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On The iPhone Not Being IE4 and How iPhone Web Apps (Still) Suck

Scott Gilbertson of Wired writes on how the iPhone is breeding the next generation of IE4-only web sites in the context of iPhone-optimized sites:

In suggesting that developers use the web to build iPhone applications, what Apple has done (perhaps inadvertently, perhaps not) is force the creation of a subset of the mobile web that only works with the iPhone’s unique features — namely the touch-screen interface.

While Apple is pushing HTML and JavaScript for iPhone app development, they aren't (inadvertently or not) forcing the creation of sites that only work with the touch screen. In fact, I recall reading (correct me if I'm wrong) that the iPhone browser doesn't even support draggin or hovers/mouseovers. There's very little in the way of iPhone-only features (only a few CSS attributes and the tel:/map: protocol for dialing and Google Mapping, as I recall) and so the only way sites are being iPhone-optimized are that they're being dumbed down for the device, thanks to a lack of support for Flash and some JavaScript events (and possibly more). Furthermore, most iPhone-optimized sites are extensions of existing sites. There's no killer app for the internet out there that we're all missing out on because it only runs on the iPhone; hell, there isn't even a web-based killer app out for the iPhone (and I saw this as a launch day iPhone owner).

To be honest, I find all these iPhone-optimized web sites to be completely garbage. This stems largely from one thing: the sites are attempting to mimic Apple's native UI. Of course, the web apps have two huge disadvantage when compared to Apple's apps: they're loading data over a (potentially) slow data connection and JavaScript performance is atrocious on the iPhone.

For something I truly wanted to use heavily, I would go out of my to find a mobile, but not iPhone-optimized, site to use over its iPhone-optimized brethren. The two big winners in the mobile but not iPhone-optimized category are Google Reader and Twitter. I use both daily primarily because they're lightweight (prettier, slower competitors to both are out there). The most recent loser: Facebook – and I'm sure there are many others, but I stopped using them so long ago I can't even remember any of them.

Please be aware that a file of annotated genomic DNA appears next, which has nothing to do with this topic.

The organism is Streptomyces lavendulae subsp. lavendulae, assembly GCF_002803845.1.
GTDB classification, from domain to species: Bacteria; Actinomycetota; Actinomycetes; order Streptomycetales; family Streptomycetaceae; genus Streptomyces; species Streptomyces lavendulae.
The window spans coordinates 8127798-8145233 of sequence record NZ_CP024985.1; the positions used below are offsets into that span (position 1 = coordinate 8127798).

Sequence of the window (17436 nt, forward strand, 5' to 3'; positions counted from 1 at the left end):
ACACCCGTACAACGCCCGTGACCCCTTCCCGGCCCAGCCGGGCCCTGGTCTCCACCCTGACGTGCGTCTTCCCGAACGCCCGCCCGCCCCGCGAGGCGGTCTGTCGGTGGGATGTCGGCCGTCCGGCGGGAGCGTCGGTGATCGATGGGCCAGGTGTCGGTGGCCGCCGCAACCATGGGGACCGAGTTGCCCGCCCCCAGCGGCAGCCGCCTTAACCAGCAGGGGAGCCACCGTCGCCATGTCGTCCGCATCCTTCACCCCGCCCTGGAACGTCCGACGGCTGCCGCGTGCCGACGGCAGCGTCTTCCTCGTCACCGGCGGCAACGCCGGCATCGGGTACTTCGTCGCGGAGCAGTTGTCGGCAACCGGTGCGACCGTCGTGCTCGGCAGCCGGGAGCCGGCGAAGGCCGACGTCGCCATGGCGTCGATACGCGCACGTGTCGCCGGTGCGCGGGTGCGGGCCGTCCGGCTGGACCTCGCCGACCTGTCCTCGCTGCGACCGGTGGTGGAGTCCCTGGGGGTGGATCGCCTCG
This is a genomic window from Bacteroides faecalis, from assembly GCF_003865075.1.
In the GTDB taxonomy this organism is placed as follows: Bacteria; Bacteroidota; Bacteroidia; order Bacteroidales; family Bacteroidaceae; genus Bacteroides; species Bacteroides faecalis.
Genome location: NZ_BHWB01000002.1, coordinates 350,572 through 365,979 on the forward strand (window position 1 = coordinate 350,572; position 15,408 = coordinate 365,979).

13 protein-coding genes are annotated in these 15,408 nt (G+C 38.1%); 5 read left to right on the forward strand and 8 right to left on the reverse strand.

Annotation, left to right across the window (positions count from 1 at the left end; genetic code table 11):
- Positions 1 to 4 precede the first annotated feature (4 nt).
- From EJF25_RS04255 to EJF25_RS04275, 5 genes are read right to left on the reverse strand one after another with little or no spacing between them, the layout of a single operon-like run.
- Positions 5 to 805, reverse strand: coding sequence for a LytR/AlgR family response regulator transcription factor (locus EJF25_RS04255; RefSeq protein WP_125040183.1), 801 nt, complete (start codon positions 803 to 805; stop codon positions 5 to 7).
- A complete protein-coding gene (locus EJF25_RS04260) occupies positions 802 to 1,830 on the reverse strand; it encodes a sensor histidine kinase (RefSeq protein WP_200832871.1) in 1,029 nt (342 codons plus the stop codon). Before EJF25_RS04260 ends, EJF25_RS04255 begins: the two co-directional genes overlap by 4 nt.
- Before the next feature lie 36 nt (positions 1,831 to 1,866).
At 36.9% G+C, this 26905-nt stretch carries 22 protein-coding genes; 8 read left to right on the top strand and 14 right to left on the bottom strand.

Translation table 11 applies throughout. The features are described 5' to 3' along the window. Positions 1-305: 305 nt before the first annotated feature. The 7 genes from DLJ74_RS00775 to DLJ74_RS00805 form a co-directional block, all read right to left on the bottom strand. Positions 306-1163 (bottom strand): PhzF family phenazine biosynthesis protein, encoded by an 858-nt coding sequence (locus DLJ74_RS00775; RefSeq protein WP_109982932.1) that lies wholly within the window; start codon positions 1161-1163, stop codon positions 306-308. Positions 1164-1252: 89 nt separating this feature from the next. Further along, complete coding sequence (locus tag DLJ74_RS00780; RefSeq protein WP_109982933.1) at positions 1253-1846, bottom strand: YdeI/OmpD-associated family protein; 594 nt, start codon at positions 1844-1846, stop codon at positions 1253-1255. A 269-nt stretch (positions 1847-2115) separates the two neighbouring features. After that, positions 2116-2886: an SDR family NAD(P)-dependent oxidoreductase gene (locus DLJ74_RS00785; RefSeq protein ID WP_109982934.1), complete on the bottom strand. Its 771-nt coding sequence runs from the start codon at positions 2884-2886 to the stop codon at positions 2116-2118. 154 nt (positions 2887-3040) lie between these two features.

The shoddy state of the mobile web being what it is, I went and jailbroke my iPhone last week, allowing for third-party apps to be installed. It was fairly straightforward, though I had to piece together instructions from a handful of websites to actually get it done. Tonight's release of the Mobile Twitterrific proof-of-concept also spurred me to get the iPhone development toolchain installed. Also, fairly straightforward except for finding out what the hell a "heavenly dmg" was (it's an unencrypted version of the iPhone restore image). There's nothing absolutely must-have out there yet, but it's only a matter of time. You don't really get a sense of how powerful and extensible the iPhone really is (or could be) until you've run a terminal on it or ssh'ed and sftp'ed in.

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Facebook Tackles Spammin' Apps

This came across the Facebook developers feed tonight and through a message to members of the Facebook Developers group:

Over the last few weeks we have noticed several developers misleading our users into clicking on links, adding applications and taking actions. While the majority of developers are doing the right thing and playing by the rules, a few aren’t – and are creating spam as a result. Going forward, if you are deceptively notifying users or tricking them into taking actions that they wouldn’t have otherwise taken, we will start blocking these notifications. The bottom line is that if the notifications you send are the result of a genuine action by a Facebook user and that action is truthfully reported to the recipient so they can make an informed decision, you should have no problems. If you do find some notifications blocked, it was probably because this wasn’t the case and we will be happy to inform you of some best practices by other developers that have prevented this issue.

If you've been blocked by us for deceptive notifications, the error message you will see is - 200 Permissions Error.

Thanks,

The Facebook Platform Team

I'm glad they're doing something about it, because I was just about to write how I hate the (formerly) growing trend of apps posting notifications like, "so-and-so has posted on your Advanced Wall, click here to read" or "Click here to see what so-and-so said about you". I'm glad they're tackling this issue now so that Facebook doesn't become a MySpace-like spam-infested wasteland.

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